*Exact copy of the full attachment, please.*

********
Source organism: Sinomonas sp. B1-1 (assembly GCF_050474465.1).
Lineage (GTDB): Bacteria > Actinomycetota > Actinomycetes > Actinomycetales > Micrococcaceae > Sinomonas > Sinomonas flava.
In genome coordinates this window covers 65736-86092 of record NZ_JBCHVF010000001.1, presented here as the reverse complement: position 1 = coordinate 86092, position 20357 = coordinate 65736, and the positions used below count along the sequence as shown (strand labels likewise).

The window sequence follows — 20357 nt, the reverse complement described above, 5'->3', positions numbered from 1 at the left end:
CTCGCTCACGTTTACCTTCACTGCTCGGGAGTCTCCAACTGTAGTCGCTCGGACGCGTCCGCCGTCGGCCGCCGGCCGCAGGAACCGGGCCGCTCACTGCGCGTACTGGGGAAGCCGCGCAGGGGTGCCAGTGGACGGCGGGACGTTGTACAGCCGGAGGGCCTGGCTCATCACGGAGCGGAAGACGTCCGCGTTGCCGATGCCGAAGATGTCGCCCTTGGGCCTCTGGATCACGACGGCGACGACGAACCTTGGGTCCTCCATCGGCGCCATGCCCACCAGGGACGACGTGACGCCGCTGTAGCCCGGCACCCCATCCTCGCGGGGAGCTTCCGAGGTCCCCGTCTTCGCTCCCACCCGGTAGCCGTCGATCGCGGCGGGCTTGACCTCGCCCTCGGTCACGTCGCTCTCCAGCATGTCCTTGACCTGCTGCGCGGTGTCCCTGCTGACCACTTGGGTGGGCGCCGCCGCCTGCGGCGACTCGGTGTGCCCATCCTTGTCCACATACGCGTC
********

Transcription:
Source organism: Sinomonas sp. B1-1 (assembly GCF_050474465.1).
Lineage (GTDB): Bacteria > Actinomycetota > Actinomycetes > Actinomycetales > Micrococcaceae > Sinomonas > Sinomonas flava.
In genome coordinates this window covers 65736-86092 of record NZ_JBCHVF010000001.1, presented here as the reverse complement: position 1 = coordinate 86092, position 20357 = coordinate 65736, and the positions used below count along the sequence as shown (strand labels likewise).

The window sequence follows — 20357 nt, the reverse complement described above, 5'->3', positions numbered from 1 at the left end:
CTCGCTCACGTTTACCTTCACTGCTCGGGAGTCTCCAACTGTAGTCGCTCGGACGCGTCCGCCGTCGGCCGCCGGCCGCAGGAACCGGGCCGCTCACTGCGCGTACTGGGGAAGCCGCGCAGGGGTGCCAGTGGACGGCGGGACGTTGTACAGCCGGAGGGCCTGGCTCATCACGGAGCGGAAGACGTCCGCGTTGCCGATGCCGAAGATGTCGCCCTTGGGCCTCTGGATCACGACGGCGACGACGAACCTTGGGTCCTCCATCGGCGCCATGCCCACCAGGGACGACGTGACGCCGCTGTAGCCCGGCACCCCATCCTCGCGGGGAGCTTCCGAGGTCCCCGTCTTCGCTCCCACCCGGTAGCCGTCGATCGCGGCGGGCTTGACCTCGCCCTCGGTCACGTCGCTCTCCAGCATGTCCTTGACCTGCTGCGCGGTGTCCCTGCTGACCACTTGGGTGGGCGCCGCCGCCTGCGGCGACTCGGTGTGCCCATCCTTGTCCACATACGCGTC